Several of these women are subject to rampant incidents of sexual exploitation and are pressured or threatened to keep silent about it. Due to this, a lot of cases go unheard, and the woman is forced to live a life of unimaginable silent trauma. Besides, most of these women are migrants who return to their home state and do not report the cases due to social stigmatization or are not provided with provided legal aid and counselling which further encourages the perpetrator. 

One of the identifying factors of the bonded labor system that migrant workers are forced into is the issue of payment of wages (or the lack of it). In this regard, women migrant workers are not given their due and even if they are paid some wages, it is usually found to be less than what a man would earn. Wage gap between men and women and the abject lack of maternity benefits or days of leave, despite being made a legal mandate, is an issue that continues to be unaddressed.  Not much has been done on a policy level as well for women migrant workers since the majority of migrant workers has so far been men.

In conclusion, this century has seen a significant rise of women migrating for work, be it in the organized or the unorganized sector. It is time to step away from creating legislation and policies which benefit only the menfolk, to create a robust system with a strong will to tackle structural and visibility challenges and recognition as vital contributors to the Indian workforce and economy. It is encouraging to see that according to an official note by the Ministry of Labour and Employment, there are certain provisions that must be available for women in the workforce, even to those in the unorganized sector. Some of these provisions are regarding safety and health measures, provisions for creches, prohibition of night work and sub-terrain work, accommodating separate urinals and latrines for women, etc. A few policies that address women migrant workers especially in the context of social welfare schemes have been implemented, such as the Centrally Sponsored Schemes for poverty alleviation where women were first brought in as a separately defined social group. Under the Integrated Rural Development Programme (IRDP), the SHG’s have been of aid for some women groups. 
On the matter of maternity leave as well, it has been extended from 12 weeks to 26 weeks. However, this is applicable only for the organized sector. For the unorganized sector, the maternity leave benefits remain in the form of cash assistance under the Janani Suraksha Yojana (JSY), which promotes childbirth by providing financial assistance and social support by health workers for women below poverty line (BPL). Additionally, the JSY scheme also provides a cash assistance of Rs 700 or Rs. 1400 to these women. 

Some important points to consider- 

  1. It is crucial to address women migrant citizens’ and the concern of their families towards their safety by reducing risks associated with female migration by addressing unique vulnerabilities of women migrants and creating a supportive ecosystem for them.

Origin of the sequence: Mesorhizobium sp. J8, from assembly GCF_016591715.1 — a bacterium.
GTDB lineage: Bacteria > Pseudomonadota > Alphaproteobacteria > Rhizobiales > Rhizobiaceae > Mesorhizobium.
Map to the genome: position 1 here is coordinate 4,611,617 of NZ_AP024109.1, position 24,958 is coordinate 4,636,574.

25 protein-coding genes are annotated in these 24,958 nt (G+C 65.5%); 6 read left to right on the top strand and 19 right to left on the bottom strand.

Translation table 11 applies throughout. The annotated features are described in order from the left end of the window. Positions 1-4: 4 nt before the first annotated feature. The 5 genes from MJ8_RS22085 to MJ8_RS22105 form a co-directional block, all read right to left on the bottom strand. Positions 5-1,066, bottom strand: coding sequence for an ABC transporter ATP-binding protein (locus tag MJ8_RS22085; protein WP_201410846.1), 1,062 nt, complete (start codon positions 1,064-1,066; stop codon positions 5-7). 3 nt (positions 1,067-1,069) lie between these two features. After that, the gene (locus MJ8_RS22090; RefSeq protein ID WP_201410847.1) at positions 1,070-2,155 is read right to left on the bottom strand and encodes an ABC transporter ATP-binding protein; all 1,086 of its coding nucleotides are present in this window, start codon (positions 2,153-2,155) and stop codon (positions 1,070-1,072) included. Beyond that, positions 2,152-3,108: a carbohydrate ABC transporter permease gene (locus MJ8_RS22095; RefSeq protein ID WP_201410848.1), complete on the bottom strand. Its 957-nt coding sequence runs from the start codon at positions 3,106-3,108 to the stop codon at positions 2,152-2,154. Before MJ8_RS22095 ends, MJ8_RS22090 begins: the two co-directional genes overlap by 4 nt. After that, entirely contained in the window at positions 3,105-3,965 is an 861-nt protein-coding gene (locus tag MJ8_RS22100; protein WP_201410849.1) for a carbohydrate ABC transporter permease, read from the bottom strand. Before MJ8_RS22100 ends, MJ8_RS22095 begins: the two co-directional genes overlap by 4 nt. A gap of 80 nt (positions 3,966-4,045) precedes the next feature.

2. For a gender sensitive migration policy, it is imperative to gather gender segregated data of migrant workers, their engagements under various occupations, sectors, period of stay etc. Many women migrant workers are engaged in sectors that lack substantial legal provision to safeguard workers’ rights. For instance, though laws governing commercial surrogacy in India were passed in 2018, several studies show exploitation of women surrogates has not been uncommon. Many of them represent poor migrant families from low-income states like Bihar.   
  3. Specific data on reasons and patterns of internal migration among female migrant citizens is required for their mainstreaming and for creating an enabling environment at both source and destination.

Therefore, quoting the words of the National Commission of Women- it is extremely pertinent to respect the dignity and fundamental rights of all migrant women and girls by ensuring food, safety, shelter, equal wages and healthcare. India is established as a welfare state by the Constitution and is responsible for the social security of its citizens. The keepers of the Constitution are dedicated to ensuring social security including appropriate healthcare, food, shelter and safety for its citizens, especially migrant workers. Since women are the most adversely affected in situations of crisis, it becomes extremely pivotal that safety and security of women migrants is ensured.  

GHAZIABAD, INDIA – MARCH 29: A group of migrant workers and families from Madhya Pradesh walk along National Highway 24 (near Nizamuddin Bridge) to Sarai Kale Khan Bus stand in search of any bus for their home town, on day 5 of the 21-day nationwide lockdown imposed by PM Narendra Modi to check the spread of coronavirus, on March 29, 2020 in Ghaziabad, India. (Photo by Ajay Aggarwal/Hindustan Times via Getty Images)

Written by a group of passionate writers

This article is from a set of submissions made during a Writeathon that was organised and is a group effort.